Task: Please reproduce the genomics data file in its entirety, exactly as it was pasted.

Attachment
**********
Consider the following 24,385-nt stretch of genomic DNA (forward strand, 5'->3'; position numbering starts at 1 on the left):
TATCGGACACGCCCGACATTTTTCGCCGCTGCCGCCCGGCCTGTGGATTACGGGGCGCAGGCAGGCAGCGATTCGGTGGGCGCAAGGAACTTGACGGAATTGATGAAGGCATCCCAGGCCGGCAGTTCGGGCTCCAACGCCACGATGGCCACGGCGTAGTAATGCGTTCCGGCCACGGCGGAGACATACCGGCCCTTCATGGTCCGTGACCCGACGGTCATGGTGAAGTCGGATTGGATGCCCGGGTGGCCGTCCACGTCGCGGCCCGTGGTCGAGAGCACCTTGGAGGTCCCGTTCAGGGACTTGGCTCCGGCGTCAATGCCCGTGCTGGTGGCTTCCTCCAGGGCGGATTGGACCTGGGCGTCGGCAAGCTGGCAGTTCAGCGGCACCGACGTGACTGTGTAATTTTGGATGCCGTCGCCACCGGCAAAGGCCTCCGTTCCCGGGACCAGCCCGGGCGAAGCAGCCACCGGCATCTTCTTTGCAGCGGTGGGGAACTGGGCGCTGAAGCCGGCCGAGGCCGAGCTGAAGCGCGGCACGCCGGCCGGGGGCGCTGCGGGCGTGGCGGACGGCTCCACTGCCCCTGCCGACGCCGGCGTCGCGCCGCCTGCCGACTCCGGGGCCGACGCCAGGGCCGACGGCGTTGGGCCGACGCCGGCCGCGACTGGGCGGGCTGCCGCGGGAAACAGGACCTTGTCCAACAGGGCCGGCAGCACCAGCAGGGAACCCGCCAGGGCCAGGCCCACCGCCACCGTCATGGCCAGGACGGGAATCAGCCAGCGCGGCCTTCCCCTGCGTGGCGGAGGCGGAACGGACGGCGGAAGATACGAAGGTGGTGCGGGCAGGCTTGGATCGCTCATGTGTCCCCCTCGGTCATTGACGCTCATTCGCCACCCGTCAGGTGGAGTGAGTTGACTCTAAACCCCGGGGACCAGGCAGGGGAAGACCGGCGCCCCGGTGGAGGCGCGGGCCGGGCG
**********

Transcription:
Consider the following 24,385-nt stretch of genomic DNA (forward strand, 5'->3'; position numbering starts at 1 on the left):
TATCGGACACGCCCGACATTTTTCGCCGCTGCCGCCCGGCCTGTGGATTACGGGGCGCAGGCAGGCAGCGATTCGGTGGGCGCAAGGAACTTGACGGAATTGATGAAGGCATCCCAGGCCGGCAGTTCGGGCTCCAACGCCACGATGGCCACGGCGTAGTAATGCGTTCCGGCCACGGCGGAGACATACCGGCCCTTCATGGTCCGTGACCCGACGGTCATGGTGAAGTCGGATTGGATGCCCGGGTGGCCGTCCACGTCGCGGCCCGTGGTCGAGAGCACCTTGGAGGTCCCGTTCAGGGACTTGGCTCCGGCGTCAATGCCCGTGCTGGTGGCTTCCTCCAGGGCGGATTGGACCTGGGCGTCGGCAAGCTGGCAGTTCAGCGGCACCGACGTGACTGTGTAATTTTGGATGCCGTCGCCACCGGCAAAGGCCTCCGTTCCCGGGACCAGCCCGGGCGAAGCAGCCACCGGCATCTTCTTTGCAGCGGTGGGGAACTGGGCGCTGAAGCCGGCCGAGGCCGAGCTGAAGCGCGGCACGCCGGCCGGGGGCGCTGCGGGCGTGGCGGACGGCTCCACTGCCCCTGCCGACGCCGGCGTCGCGCCGCCTGCCGACTCCGGGGCCGACGCCAGGGCCGACGGCGTTGGGCCGACGCCGGCCGCGACTGGGCGGGCTGCCGCGGGAAACAGGACCTTGTCCAACAGGGCCGGCAGCACCAGCAGGGAACCCGCCAGGGCCAGGCCCACCGCCACCGTCATGGCCAGGACGGGAATCAGCCAGCGCGGCCTTCCCCTGCGTGGCGGAGGCGGAACGGACGGCGGAAGATACGAAGGTGGTGCGGGCAGGCTTGGATCGCTCATGTGTCCCCCTCGGTCATTGACGCTCATTCGCCACCCGTCAGGTGGAGTGAGTTGACTCTAAACCCCGGGGACCAGGCAGGGGAAGACCGGCGCCCCGGTGGAGGCGCGGGCCGGGCG